# Gauss's principle of least constraint

The principle of least constraint is one formulation of classical mechanics enunciated by Carl Friedrich Gauss in 1829.

## Statement

The principle of least constraint is a least squares principle stating that the true accelerations of a mechanical system of $n$ masses is the minimum of the quantity

$Z\,{\stackrel {\mathrm {def} }{=}}\sum _{j=1}^{n}m_{j}\cdot \left|\,{\ddot {\mathbf {r} }}_{j}-{\frac {\mathbf {F} _{j}}{m_{j}}}\right|^{2}$ where the jth particle has mass $m_{j}$ , position vector $\mathbf {r} _{j}$ , and applied non-constraint force $\mathbf {F} _{j}$ acting on the mass.

The notation ${\dot {\mathbf {r} }}$ indicates time derivative of a vector function $\mathbf {r} (t)$ , i.e. position. The corresponding accelerations ${\ddot {\mathbf {r} }}_{j}$ satisfy the imposed constraints, which in general depends on the current state of the system, $\{\mathbf {r} _{j}(t),{\dot {\mathbf {r} }}_{j}(t)\}$ .

It is recalled the fact that due to active $\mathbf {F} _{j}$ and reactive (constraint) $\mathbf {F_{c}} _{j}$ forces being applied, with resultant $\mathbf {R} =\sum _{j=1}^{n}\mathbf {F} _{j}+\mathbf {F_{c}} _{j}$ , a system will experience an acceleration ${\ddot {\mathbf {r} }}=\sum _{j=1}^{n}{\frac {\mathbf {F} _{j}}{m_{j}}}+{\frac {\mathbf {F_{c}} _{j}}{m_{j}}}=\sum _{j=1}^{n}\mathbf {a} _{j}+\mathbf {a_{c}} _{j}$ .

### Connections to other formulations

Gauss's principle is equivalent to D'Alembert's principle.

The principle of least constraint is qualitatively similar to Hamilton's principle, which states that the true path taken by a mechanical system is an extremum of the action. However, Gauss's principle is a true (local) minimal principle, whereas the other is an extremal principle.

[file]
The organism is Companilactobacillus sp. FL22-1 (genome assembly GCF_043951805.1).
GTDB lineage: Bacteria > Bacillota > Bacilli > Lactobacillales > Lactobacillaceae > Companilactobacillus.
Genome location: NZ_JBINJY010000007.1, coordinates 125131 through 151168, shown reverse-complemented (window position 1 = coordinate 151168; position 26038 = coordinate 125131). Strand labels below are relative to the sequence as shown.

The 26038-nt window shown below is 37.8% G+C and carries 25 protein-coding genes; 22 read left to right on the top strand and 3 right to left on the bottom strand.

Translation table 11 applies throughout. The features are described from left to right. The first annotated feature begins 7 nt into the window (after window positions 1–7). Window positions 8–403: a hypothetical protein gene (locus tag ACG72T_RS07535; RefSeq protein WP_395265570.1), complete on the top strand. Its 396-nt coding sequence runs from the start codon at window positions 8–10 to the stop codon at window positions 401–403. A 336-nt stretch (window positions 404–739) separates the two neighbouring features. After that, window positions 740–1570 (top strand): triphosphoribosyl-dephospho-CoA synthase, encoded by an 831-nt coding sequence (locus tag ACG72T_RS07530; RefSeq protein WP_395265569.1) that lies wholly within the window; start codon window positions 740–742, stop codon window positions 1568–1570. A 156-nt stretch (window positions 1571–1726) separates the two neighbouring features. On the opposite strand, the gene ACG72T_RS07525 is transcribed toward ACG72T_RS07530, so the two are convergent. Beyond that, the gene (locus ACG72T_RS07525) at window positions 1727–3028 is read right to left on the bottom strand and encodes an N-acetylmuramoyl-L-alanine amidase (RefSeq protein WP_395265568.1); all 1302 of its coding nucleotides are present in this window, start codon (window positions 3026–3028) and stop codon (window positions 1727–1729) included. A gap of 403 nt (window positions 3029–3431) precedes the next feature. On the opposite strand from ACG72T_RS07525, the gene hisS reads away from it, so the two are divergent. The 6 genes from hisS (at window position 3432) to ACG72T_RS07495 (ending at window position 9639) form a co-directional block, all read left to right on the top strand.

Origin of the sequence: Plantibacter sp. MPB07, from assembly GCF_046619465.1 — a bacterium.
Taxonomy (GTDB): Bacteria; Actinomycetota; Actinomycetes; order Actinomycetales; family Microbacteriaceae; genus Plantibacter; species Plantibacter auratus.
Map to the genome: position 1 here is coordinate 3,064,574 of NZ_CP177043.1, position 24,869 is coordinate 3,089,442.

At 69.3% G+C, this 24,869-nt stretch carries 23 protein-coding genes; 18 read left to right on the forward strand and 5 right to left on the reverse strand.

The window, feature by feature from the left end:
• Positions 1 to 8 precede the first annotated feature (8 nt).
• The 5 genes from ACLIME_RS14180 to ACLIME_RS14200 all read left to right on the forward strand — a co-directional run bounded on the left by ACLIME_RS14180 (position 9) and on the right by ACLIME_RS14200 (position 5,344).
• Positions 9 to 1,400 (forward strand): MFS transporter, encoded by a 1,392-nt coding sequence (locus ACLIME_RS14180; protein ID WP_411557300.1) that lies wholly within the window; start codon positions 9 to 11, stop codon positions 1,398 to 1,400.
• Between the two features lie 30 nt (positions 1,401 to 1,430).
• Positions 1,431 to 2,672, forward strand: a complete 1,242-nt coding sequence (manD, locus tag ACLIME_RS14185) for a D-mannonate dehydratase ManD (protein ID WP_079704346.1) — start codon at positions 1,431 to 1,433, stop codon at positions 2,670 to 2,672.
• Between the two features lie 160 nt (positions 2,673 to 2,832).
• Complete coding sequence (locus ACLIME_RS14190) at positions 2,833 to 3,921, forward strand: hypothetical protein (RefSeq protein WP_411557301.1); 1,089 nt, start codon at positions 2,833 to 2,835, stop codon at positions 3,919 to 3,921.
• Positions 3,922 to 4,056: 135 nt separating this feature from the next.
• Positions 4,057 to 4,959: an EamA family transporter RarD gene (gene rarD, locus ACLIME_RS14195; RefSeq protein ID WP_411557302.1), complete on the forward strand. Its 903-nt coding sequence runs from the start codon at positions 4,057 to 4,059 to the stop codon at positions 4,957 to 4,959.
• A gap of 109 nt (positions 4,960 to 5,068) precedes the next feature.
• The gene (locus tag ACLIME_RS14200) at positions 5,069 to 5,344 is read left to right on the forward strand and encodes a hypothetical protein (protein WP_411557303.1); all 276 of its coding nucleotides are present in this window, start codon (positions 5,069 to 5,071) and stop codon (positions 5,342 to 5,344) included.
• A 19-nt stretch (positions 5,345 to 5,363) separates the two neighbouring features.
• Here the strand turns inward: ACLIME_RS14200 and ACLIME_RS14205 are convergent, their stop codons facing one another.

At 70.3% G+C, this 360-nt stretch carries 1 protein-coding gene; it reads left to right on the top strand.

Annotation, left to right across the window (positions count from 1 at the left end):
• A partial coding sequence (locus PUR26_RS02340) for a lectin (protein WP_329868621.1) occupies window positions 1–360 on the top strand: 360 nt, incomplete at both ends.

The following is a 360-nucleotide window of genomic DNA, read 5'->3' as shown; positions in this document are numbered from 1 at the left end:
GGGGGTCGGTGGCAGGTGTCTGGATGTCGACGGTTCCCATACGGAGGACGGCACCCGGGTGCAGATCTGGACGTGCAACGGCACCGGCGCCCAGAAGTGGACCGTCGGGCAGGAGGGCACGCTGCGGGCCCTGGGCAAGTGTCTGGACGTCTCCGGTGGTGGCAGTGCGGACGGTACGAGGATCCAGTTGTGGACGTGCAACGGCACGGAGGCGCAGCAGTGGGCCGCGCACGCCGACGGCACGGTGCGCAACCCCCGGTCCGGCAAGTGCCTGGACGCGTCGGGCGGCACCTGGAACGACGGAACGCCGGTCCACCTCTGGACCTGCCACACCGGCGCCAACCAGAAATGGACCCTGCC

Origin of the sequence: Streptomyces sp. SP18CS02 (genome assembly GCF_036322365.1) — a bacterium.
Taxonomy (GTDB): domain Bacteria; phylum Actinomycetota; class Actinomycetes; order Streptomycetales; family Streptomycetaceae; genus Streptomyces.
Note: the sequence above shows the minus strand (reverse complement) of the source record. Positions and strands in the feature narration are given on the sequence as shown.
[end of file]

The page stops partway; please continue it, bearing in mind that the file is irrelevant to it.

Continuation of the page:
## Hertz's principle of least curvature

Hertz's principle of least curvature is a special case of Gauss's principle, restricted by the two conditions that there are no externally applied forces, no interactions (which can usually be expressed as a potential energy), and all masses are equal. Without loss of generality, the masses may be set equal to one. Under these conditions, Gauss's minimized quantity can be written

$Z=\sum _{j=1}^{n}\left|{\ddot {\mathbf {r} }}_{j}\right|^{2}$ The kinetic energy $T$ is also conserved under these conditions

$T\ {\stackrel {\mathrm {def} }{=}}\ {\frac {1}{2}}\sum _{j=1}^{n}\left|{\dot {\mathbf {r} }}_{j}\right|^{2}$ Since the line element $ds^{2}$ in the $3N$ -dimensional space of the coordinates is defined

$ds^{2}\ {\stackrel {\mathrm {def} }{=}}\ \sum _{j=1}^{n}\left|d\mathbf {r} _{j}\right|^{2}$ the conservation of energy may also be written

$\left({\frac {ds}{dt}}\right)^{2}=2T$ Dividing $Z$ by $2T$ yields another minimal quantity

$K\ {\stackrel {\mathrm {def} }{=}}\ \sum _{j=1}^{n}\left|{\frac {d^{2}\mathbf {r} _{j}}{ds^{2}}}\right|^{2}$ Since ${\sqrt {K}}$ is the local curvature of the trajectory in the $3n$ -dimensional space of the coordinates, minimization of $K$ is equivalent to finding the trajectory of least curvature (a geodesic) that is consistent with the constraints.

Hertz's principle is also a special case of Jacobi's formulation of the least-action principle.